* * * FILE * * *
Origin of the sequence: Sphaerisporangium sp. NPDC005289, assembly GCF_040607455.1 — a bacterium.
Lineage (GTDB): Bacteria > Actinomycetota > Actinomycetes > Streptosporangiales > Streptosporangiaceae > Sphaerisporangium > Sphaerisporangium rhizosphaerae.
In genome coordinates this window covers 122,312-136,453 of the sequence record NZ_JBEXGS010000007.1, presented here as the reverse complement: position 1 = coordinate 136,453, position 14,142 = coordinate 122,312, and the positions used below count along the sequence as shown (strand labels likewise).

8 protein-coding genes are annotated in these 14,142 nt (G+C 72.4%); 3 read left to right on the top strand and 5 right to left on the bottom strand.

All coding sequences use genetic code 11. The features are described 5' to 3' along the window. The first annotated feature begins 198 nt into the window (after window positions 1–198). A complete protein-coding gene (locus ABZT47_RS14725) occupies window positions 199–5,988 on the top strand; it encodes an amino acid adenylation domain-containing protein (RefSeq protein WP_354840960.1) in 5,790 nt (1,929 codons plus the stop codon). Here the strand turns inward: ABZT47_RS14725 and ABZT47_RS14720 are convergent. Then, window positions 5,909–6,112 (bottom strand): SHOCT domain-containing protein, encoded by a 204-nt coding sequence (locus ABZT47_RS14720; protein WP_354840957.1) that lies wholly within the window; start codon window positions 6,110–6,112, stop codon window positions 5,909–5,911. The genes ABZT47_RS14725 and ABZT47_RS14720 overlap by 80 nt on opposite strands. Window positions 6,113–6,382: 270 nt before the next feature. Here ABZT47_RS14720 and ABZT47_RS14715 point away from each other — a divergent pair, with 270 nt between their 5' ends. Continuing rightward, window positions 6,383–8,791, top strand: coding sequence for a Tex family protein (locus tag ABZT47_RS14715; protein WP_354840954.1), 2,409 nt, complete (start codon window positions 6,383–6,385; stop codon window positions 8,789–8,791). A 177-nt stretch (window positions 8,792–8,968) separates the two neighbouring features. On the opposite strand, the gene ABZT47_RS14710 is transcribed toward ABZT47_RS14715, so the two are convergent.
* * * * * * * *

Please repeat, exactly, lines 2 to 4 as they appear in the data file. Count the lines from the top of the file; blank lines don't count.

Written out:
Lineage (GTDB): Bacteria > Actinomycetota > Actinomycetes > Streptosporangiales > Streptosporangiaceae > Sphaerisporangium > Sphaerisporangium rhizosphaerae.
In genome coordinates this window covers 122,312-136,453 of the sequence record NZ_JBEXGS010000007.1, presented here as the reverse complement: position 1 = coordinate 136,453, position 14,142 = coordinate 122,312, and the positions used below count along the sequence as shown (strand labels likewise).

8 protein-coding genes are annotated in these 14,142 nt (G+C 72.4%); 3 read left to right on the top strand and 5 right to left on the bottom strand.